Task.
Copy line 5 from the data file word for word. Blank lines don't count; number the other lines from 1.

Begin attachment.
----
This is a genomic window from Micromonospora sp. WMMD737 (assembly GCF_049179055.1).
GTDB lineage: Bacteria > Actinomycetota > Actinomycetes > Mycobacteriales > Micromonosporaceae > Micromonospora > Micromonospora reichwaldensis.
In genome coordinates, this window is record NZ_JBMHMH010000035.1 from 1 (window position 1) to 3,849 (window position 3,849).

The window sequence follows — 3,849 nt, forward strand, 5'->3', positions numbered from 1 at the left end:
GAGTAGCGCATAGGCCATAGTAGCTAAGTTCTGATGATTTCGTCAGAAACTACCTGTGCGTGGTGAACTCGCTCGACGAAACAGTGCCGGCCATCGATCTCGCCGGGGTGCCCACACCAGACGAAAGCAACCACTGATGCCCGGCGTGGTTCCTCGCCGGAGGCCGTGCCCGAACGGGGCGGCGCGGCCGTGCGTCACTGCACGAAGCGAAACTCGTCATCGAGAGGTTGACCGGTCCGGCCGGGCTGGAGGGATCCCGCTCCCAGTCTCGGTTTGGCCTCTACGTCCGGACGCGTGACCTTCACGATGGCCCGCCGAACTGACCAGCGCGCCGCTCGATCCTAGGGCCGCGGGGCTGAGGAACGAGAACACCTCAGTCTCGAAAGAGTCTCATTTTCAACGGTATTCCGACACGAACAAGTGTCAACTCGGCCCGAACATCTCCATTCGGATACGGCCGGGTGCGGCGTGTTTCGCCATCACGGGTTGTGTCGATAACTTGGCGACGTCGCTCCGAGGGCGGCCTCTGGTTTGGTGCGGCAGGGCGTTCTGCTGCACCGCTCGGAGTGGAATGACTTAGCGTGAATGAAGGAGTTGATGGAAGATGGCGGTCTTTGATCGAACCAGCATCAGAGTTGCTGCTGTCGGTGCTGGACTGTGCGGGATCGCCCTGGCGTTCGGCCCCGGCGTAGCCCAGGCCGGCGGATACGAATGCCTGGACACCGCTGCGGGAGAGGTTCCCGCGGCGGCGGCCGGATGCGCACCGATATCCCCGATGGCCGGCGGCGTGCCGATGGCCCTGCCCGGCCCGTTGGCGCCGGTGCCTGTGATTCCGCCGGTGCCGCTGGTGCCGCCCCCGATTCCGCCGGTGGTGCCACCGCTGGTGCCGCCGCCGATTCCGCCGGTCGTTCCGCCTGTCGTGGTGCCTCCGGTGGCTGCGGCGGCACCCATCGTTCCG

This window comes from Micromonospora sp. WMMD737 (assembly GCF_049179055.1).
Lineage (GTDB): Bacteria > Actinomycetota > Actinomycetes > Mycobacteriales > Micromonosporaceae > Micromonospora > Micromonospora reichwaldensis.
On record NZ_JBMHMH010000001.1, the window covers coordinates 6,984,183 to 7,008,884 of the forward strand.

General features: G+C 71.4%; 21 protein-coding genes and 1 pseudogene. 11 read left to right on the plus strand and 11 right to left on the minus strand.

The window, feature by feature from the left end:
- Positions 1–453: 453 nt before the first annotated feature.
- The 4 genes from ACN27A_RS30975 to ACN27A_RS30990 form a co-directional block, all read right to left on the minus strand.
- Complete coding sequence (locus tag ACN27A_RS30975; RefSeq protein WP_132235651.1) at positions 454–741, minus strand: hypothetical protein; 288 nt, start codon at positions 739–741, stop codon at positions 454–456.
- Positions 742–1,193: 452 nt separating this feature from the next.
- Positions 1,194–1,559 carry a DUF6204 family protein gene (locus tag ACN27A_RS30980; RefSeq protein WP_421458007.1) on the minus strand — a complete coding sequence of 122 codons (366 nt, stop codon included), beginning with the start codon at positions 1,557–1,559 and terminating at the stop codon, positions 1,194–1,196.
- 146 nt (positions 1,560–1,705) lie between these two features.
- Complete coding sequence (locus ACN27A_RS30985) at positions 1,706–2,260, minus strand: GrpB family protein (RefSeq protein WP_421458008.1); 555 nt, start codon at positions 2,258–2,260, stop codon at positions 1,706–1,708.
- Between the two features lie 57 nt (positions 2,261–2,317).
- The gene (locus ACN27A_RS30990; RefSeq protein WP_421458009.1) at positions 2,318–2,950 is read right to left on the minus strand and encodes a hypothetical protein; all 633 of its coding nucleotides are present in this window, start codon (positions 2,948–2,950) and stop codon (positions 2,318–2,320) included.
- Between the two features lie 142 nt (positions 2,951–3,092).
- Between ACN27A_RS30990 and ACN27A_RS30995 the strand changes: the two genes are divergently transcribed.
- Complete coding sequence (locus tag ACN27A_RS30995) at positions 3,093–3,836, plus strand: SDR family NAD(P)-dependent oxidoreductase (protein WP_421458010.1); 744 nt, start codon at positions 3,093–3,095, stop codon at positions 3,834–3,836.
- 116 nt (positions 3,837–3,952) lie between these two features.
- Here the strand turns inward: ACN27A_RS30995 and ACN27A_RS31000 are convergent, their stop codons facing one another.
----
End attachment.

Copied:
GAGTAGCGCATAGGCCATAGTAGCTAAGTTCTGATGATTTCGTCAGAAACTACCTGTGCGTGGTGAACTCGCTCGACGAAACAGTGCCGGCCATCGATCTCGCCGGGGTGCCCACACCAGACGAAAGCAACCACTGATGCCCGGCGTGGTTCCTCGCCGGAGGCCGTGCCCGAACGGGGCGGCGCGGCCGTGCGTCACTGCACGAAGCGAAACTCGTCATCGAGAGGTTGACCGGTCCGGCCGGGCTGGAGGGATCCCGCTCCCAGTCTCGGTTTGGCCTCTACGTCCGGACGCGTGACCTTCACGATGGCCCGCCGAACTGACCAGCGCGCCGCTCGATCCTAGGGCCGCGGGGCTGAGGAACGAGAACACCTCAGTCTCGAAAGAGTCTCATTTTCAACGGTATTCCGACACGAACAAGTGTCAACTCGGCCCGAACATCTCCATTCGGATACGGCCGGGTGCGGCGTGTTTCGCCATCACGGGTTGTGTCGATAACTTGGCGACGTCGCTCCGAGGGCGGCCTCTGGTTTGGTGCGGCAGGGCGTTCTGCTGCACCGCTCGGAGTGGAATGACTTAGCGTGAATGAAGGAGTTGATGGAAGATGGCGGTCTTTGATCGAACCAGCATCAGAGTTGCTGCTGTCGGTGCTGGACTGTGCGGGATCGCCCTGGCGTTCGGCCCCGGCGTAGCCCAGGCCGGCGGATACGAATGCCTGGACACCGCTGCGGGAGAGGTTCCCGCGGCGGCGGCCGGATGCGCACCGATATCCCCGATGGCCGGCGGCGTGCCGATGGCCCTGCCCGGCCCGTTGGCGCCGGTGCCTGTGATTCCGCCGGTGCCGCTGGTGCCGCCCCCGATTCCGCCGGTGGTGCCACCGCTGGTGCCGCCGCCGATTCCGCCGGTCGTTCCGCCTGTCGTGGTGCCTCCGGTGGCTGCGGCGGCACCCATCGTTCCG